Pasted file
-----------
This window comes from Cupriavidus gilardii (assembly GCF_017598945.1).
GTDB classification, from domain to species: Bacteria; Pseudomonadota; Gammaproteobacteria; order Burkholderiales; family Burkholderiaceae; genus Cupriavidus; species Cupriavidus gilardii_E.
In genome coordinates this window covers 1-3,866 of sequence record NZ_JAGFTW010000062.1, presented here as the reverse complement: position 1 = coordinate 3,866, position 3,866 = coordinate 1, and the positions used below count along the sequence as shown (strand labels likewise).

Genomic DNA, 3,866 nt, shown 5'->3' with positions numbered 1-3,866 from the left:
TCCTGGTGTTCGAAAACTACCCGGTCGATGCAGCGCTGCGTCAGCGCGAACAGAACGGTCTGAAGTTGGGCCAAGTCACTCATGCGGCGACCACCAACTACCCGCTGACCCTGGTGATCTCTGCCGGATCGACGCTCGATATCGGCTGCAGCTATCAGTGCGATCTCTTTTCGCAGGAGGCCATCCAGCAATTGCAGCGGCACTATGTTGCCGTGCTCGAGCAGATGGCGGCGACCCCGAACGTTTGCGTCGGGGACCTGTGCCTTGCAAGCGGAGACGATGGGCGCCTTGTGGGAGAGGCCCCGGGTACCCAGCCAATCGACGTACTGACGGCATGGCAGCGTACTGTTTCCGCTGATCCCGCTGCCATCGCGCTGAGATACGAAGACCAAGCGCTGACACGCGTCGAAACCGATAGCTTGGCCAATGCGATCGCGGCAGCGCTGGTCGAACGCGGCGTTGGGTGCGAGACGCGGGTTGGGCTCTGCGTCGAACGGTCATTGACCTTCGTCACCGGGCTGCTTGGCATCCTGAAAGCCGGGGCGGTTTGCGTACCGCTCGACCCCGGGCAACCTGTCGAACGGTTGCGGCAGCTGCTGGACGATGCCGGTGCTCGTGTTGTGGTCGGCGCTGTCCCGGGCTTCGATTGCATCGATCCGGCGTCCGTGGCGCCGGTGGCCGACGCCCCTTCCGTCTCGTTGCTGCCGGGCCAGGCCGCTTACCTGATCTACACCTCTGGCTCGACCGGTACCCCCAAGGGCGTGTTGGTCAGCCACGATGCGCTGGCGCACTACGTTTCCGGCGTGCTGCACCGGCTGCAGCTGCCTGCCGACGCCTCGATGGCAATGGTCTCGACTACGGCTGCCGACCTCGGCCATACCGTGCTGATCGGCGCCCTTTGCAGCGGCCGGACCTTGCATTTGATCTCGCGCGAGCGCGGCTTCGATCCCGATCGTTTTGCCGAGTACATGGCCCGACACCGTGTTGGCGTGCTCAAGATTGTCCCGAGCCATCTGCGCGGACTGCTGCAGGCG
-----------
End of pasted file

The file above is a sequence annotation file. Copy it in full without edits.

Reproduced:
This window comes from Cupriavidus gilardii (assembly GCF_017598945.1).
GTDB classification, from domain to species: Bacteria; Pseudomonadota; Gammaproteobacteria; order Burkholderiales; family Burkholderiaceae; genus Cupriavidus; species Cupriavidus gilardii_E.
In genome coordinates this window covers 1-3,866 of sequence record NZ_JAGFTW010000062.1, presented here as the reverse complement: position 1 = coordinate 3,866, position 3,866 = coordinate 1, and the positions used below count along the sequence as shown (strand labels likewise).

Genomic DNA, 3,866 nt, shown 5'->3' with positions numbered 1-3,866 from the left:
TCCTGGTGTTCGAAAACTACCCGGTCGATGCAGCGCTGCGTCAGCGCGAACAGAACGGTCTGAAGTTGGGCCAAGTCACTCATGCGGCGACCACCAACTACCCGCTGACCCTGGTGATCTCTGCCGGATCGACGCTCGATATCGGCTGCAGCTATCAGTGCGATCTCTTTTCGCAGGAGGCCATCCAGCAATTGCAGCGGCACTATGTTGCCGTGCTCGAGCAGATGGCGGCGACCCCGAACGTTTGCGTCGGGGACCTGTGCCTTGCAAGCGGAGACGATGGGCGCCTTGTGGGAGAGGCCCCGGGTACCCAGCCAATCGACGTACTGACGGCATGGCAGCGTACTGTTTCCGCTGATCCCGCTGCCATCGCGCTGAGATACGAAGACCAAGCGCTGACACGCGTCGAAACCGATAGCTTGGCCAATGCGATCGCGGCAGCGCTGGTCGAACGCGGCGTTGGGTGCGAGACGCGGGTTGGGCTCTGCGTCGAACGGTCATTGACCTTCGTCACCGGGCTGCTTGGCATCCTGAAAGCCGGGGCGGTTTGCGTACCGCTCGACCCCGGGCAACCTGTCGAACGGTTGCGGCAGCTGCTGGACGATGCCGGTGCTCGTGTTGTGGTCGGCGCTGTCCCGGGCTTCGATTGCATCGATCCGGCGTCCGTGGCGCCGGTGGCCGACGCCCCTTCCGTCTCGTTGCTGCCGGGCCAGGCCGCTTACCTGATCTACACCTCTGGCTCGACCGGTACCCCCAAGGGCGTGTTGGTCAGCCACGATGCGCTGGCGCACTACGTTTCCGGCGTGCTGCACCGGCTGCAGCTGCCTGCCGACGCCTCGATGGCAATGGTCTCGACTACGGCTGCCGACCTCGGCCATACCGTGCTGATCGGCGCCCTTTGCAGCGGCCGGACCTTGCATTTGATCTCGCGCGAGCGCGGCTTCGATCCCGATCGTTTTGCCGAGTACATGGCCCGACACCGTGTTGGCGTGCTCAAGATTGTCCCGAGCCATCTGCGCGGACTGCTGCAGGCG